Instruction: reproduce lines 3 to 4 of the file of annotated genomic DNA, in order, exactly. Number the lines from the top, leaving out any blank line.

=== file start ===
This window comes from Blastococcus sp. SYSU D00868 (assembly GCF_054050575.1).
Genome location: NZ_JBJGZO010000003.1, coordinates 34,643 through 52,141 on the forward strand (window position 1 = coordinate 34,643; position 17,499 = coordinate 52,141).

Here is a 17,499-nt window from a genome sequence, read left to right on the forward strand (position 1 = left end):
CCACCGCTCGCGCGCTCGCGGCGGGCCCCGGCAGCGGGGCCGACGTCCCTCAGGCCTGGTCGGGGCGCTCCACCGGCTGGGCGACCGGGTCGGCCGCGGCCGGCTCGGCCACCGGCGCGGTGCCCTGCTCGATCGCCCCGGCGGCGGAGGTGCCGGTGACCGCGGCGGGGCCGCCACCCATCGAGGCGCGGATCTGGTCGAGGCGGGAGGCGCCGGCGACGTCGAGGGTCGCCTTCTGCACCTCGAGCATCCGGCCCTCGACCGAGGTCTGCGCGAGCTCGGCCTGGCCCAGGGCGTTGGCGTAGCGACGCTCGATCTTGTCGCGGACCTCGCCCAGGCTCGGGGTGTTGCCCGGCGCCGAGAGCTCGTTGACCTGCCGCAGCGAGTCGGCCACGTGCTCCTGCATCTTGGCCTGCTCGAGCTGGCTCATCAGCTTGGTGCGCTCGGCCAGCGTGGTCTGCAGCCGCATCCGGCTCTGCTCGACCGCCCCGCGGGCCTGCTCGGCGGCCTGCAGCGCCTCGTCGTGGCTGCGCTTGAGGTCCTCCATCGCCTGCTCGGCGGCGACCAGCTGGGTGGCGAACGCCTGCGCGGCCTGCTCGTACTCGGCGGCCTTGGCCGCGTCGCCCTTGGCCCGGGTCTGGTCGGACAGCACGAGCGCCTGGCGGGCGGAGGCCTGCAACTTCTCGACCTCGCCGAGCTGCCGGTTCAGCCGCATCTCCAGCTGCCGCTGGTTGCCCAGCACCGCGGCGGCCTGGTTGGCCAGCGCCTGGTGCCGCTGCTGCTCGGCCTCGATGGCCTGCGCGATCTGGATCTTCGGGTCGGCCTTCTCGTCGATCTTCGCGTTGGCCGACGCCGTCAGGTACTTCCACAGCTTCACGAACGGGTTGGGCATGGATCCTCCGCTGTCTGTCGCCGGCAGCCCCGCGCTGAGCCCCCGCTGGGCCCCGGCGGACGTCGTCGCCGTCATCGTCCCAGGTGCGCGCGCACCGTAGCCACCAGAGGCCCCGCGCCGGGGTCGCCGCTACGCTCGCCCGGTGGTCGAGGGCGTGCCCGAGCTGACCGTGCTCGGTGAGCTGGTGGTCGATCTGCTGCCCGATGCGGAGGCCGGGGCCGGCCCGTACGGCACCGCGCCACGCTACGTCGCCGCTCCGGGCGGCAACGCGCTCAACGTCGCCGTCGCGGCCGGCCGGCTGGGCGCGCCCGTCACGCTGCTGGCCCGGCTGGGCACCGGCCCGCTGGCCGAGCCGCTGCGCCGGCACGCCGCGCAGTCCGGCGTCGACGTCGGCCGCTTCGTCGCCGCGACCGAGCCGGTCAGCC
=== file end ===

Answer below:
Here is a 17,499-nt window from a genome sequence, read left to right on the forward strand (position 1 = left end):
CCACCGCTCGCGCGCTCGCGGCGGGCCCCGGCAGCGGGGCCGACGTCCCTCAGGCCTGGTCGGGGCGCTCCACCGGCTGGGCGACCGGGTCGGCCGCGGCCGGCTCGGCCACCGGCGCGGTGCCCTGCTCGATCGCCCCGGCGGCGGAGGTGCCGGTGACCGCGGCGGGGCCGCCACCCATCGAGGCGCGGATCTGGTCGAGGCGGGAGGCGCCGGCGACGTCGAGGGTCGCCTTCTGCACCTCGAGCATCCGGCCCTCGACCGAGGTCTGCGCGAGCTCGGCCTGGCCCAGGGCGTTGGCGTAGCGACGCTCGATCTTGTCGCGGACCTCGCCCAGGCTCGGGGTGTTGCCCGGCGCCGAGAGCTCGTTGACCTGCCGCAGCGAGTCGGCCACGTGCTCCTGCATCTTGGCCTGCTCGAGCTGGCTCATCAGCTTGGTGCGCTCGGCCAGCGTGGTCTGCAGCCGCATCCGGCTCTGCTCGACCGCCCCGCGGGCCTGCTCGGCGGCCTGCAGCGCCTCGTCGTGGCTGCGCTTGAGGTCCTCCATCGCCTGCTCGGCGGCGACCAGCTGGGTGGCGAACGCCTGCGCGGCCTGCTCGTACTCGGCGGCCTTGGCCGCGTCGCCCTTGGCCCGGGTCTGGTCGGACAGCACGAGCGCCTGGCGGGCGGAGGCCTGCAACTTCTCGACCTCGCCGAGCTGCCGGTTCAGCCGCATCTCCAGCTGCCGCTGGTTGCCCAGCACCGCGGCGGCCTGGTTGGCCAGCGCCTGGTGCCGCTGCTGCTCGGCCTCGATGGCCTGCGCGATCTGGATCTTCGGGTCGGCCTTCTCGTCGATCTTCGCGTTGGCCGACGCCGTCAGGTACTTCCACAGCTTCACGAACGGGTTGGGCATGGATCCTCCGCTGTCTGTCGCCGGCAGCCCCGCGCTGAGCCCCCGCTGGGCCCCGGCGGACGTCGTCGCCGTCATCGTCCCAGGTGCGCGCGCACCGTAGCCACCAGAGGCCCCGCGCCGGGGTCGCCGCTACGCTCGCCCGGTGGTCGAGGGCGTGCCCGAGCTGACCGTGCTCGGTGAGCTGGTGGTCGATCTGCTGCCCGATGCGGAGGCCGGGGCCGGCCCGTACGGCACCGCGCCACGCTACGTCGCCGCTCCGGGCGGCAACGCGCTCAACGTCGCCGTCGCGGCCGGCCGGCTGGGCGCGCCCGTCACGCTGCTGGCCCGGCTGGGCACCGGCCCGCTGGCCGAGCCGCTGCGCCGGCACGCCGCGCAGTCCGGCGTCGACGTCGGCCGCTTCGTCGCCGCGACCGAGCCGGTCAGCC